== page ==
I won’t pile on Nick Saban’s well-earned criticism for unleashing unnecessary hostility toward sideline reporter Maria Taylor on Saturday. That was widely addressed before my turn at this space.
I will, however, try to channel my executive editor, Anthony Cook, and gently explain my profession to folks who are not raised in it and don’t live it. I hope to match his grace.
The elephant in the room, throughout Alabama’s football offseason and Saturday’s season-opening rout of Louisville, was the battle between Tua Tagovailoa and Jalen Hurts to determine a starting quarterback. We’re paid to ask about the elephant in the room.
We’re paid to ask about the elephant today.
We’re paid to ask about the elephant tomorrow, in case the elephant’s status has changed. Most major college football programs don’t let us see practice, so we have to ask.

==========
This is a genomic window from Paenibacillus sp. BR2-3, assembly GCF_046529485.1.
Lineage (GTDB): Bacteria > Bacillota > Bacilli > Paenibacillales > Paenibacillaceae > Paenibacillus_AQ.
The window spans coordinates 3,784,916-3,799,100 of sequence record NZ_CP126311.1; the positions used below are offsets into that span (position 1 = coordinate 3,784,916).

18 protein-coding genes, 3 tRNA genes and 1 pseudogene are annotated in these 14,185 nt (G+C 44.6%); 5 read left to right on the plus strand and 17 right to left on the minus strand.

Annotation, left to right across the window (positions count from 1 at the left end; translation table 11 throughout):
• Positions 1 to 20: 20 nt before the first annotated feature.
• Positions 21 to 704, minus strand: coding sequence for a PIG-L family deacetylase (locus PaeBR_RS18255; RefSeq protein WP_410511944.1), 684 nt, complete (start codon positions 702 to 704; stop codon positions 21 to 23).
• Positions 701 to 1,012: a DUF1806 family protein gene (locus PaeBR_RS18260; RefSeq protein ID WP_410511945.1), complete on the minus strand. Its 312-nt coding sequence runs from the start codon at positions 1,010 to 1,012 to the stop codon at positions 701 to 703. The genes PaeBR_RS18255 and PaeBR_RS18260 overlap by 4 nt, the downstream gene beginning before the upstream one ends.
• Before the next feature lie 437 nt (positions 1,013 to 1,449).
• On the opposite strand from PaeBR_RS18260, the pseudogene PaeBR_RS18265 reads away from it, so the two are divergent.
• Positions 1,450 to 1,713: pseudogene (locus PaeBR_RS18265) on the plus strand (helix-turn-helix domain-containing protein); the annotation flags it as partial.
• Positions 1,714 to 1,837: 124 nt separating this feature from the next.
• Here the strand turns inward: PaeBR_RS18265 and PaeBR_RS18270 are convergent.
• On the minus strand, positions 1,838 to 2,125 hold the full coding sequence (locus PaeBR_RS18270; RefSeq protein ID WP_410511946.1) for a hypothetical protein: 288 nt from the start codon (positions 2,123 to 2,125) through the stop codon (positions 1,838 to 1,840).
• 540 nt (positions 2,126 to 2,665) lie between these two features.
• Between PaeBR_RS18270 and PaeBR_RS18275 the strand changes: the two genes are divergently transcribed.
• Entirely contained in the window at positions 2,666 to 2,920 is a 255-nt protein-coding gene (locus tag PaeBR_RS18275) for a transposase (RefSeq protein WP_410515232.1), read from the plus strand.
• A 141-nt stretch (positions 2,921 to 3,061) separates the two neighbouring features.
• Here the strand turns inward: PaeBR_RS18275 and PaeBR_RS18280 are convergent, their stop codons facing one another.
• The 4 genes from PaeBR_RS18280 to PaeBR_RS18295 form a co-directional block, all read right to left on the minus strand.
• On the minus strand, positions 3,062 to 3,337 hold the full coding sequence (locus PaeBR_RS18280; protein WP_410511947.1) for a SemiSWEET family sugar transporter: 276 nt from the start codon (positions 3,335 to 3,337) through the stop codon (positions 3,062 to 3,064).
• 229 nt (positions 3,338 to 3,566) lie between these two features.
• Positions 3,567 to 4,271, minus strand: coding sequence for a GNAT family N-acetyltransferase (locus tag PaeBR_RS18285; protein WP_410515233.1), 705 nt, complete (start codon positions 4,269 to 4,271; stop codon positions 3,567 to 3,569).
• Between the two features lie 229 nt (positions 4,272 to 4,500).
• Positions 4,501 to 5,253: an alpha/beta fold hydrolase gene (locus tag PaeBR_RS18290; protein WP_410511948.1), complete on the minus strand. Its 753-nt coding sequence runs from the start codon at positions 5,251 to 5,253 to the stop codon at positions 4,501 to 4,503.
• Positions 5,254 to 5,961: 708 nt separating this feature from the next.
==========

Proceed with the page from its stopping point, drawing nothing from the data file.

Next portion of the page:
We’re paid to ask for the exact height, weight and every nuance of the elephant, and the implications of the elephant’s existence.
We’re paid to ask respectfully, but not meekly.
We’re paid to get answers. Lack of definitive answers from the source means we have to keep asking, until we’ve achieved answers for our readers.
Our readers will loudly support their favorite program’s winning coach in run-ins with us, seemingly no matter what the coach does. The same readers will then ask us for answers about the elephant and expect us to know.
So we ask. If we have to, in order to get answers, we ask more. Anything less, then our bosses give us the Saban stank eye … or worse.
In the world of human endeavors, the humans who sign our paychecks expect us reporter humans to not quit asking humans we cover about the elephant in the room.